Read | Earth Voices - George’s Story

By Ella Trudgeon, Digital Content Creator and Illustrator 

George Tsitati is a climate change activist from Kenya with a vision of global cooperation.  

He tells digital content creator Ella Trudgeon how climate change is hurting his community, and the role of science in challenging injustice.  



From your computer

Who for


Artwork by Ella Trudgeon, 2022 

This is George. His family live in Kenya, in the remote town of Narok, west of Nairobi, where orange sunsets fade into yellow grasslands. The horizon of his homeland is decorated with the curling branches of baobab trees. They feed giraffes and resting migratory birds, and cast deep shadows across the savannah. Rivers snake their way to the shore, carrying life to the land. 

George remembers the joys that rainfall would bring to his community. He says that 70% of rural Kenyans are dependent on agriculture. For them, the rain promises security and health. It  nourishes the crops and replenishes the land that has been baked by the sun.  

He remembers playing with his friends in the muddy waters, their laughter soft against the beat of the rain, with the smell of soil in the air.  

One day, the river dried up. Where water once flowed from the mountains, the ground was cracked and dry. George’s community came together. What had happened? Something was not right. George was a child and didn’t have the answers, “I didn’t know about climate change”.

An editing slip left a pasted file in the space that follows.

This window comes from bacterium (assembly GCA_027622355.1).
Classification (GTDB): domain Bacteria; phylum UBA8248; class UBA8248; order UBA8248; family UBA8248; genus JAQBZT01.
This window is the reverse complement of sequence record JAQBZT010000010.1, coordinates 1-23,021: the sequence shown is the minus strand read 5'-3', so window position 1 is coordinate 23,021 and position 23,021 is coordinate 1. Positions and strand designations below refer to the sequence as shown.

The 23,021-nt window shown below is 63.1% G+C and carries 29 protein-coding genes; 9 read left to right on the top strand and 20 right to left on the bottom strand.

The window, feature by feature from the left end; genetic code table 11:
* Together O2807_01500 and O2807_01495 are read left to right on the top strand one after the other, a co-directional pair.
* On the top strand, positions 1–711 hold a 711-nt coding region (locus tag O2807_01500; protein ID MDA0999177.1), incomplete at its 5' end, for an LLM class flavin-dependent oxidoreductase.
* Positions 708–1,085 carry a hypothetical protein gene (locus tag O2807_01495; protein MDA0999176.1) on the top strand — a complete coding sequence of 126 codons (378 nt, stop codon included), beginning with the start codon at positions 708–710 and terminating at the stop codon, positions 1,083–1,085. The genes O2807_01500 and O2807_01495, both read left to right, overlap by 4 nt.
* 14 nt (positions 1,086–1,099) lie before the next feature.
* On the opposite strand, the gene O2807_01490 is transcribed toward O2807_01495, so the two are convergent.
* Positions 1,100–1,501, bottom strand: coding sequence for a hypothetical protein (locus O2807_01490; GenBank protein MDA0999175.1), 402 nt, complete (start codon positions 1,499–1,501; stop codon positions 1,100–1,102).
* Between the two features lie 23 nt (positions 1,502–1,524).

Artwork by Ella Trudgeon, 2022

Now, aged 25 and studying his masters in Climate Change Science & Policy at University of Bristol, George knows that the river didn’t simply dry up. 

Instead, the drought was one of many human-caused environmental changes hurting his home and people.  

He has learned that global temperatures must remain below a 1.5 °C rise above pre-industrial levels for the survival of humanity. Climate change isn’t a distant concept facing future generations, it is felt by people now. 

Today, in 2022, an estimated 2.1 million people in Kenya are facing drought-related starvation - The National Drought Management Authority (NDMA), 2022


Artwork by Ella Trudgeon, 2022

Climate literacy  

We also don't contribute to climate change equally, with the richest countries that dominate international trade, also being the leading polluters.  

George explains that the people most affected by land policy and environmental changes, such as farmers like his mum, are not involved in the decision-making.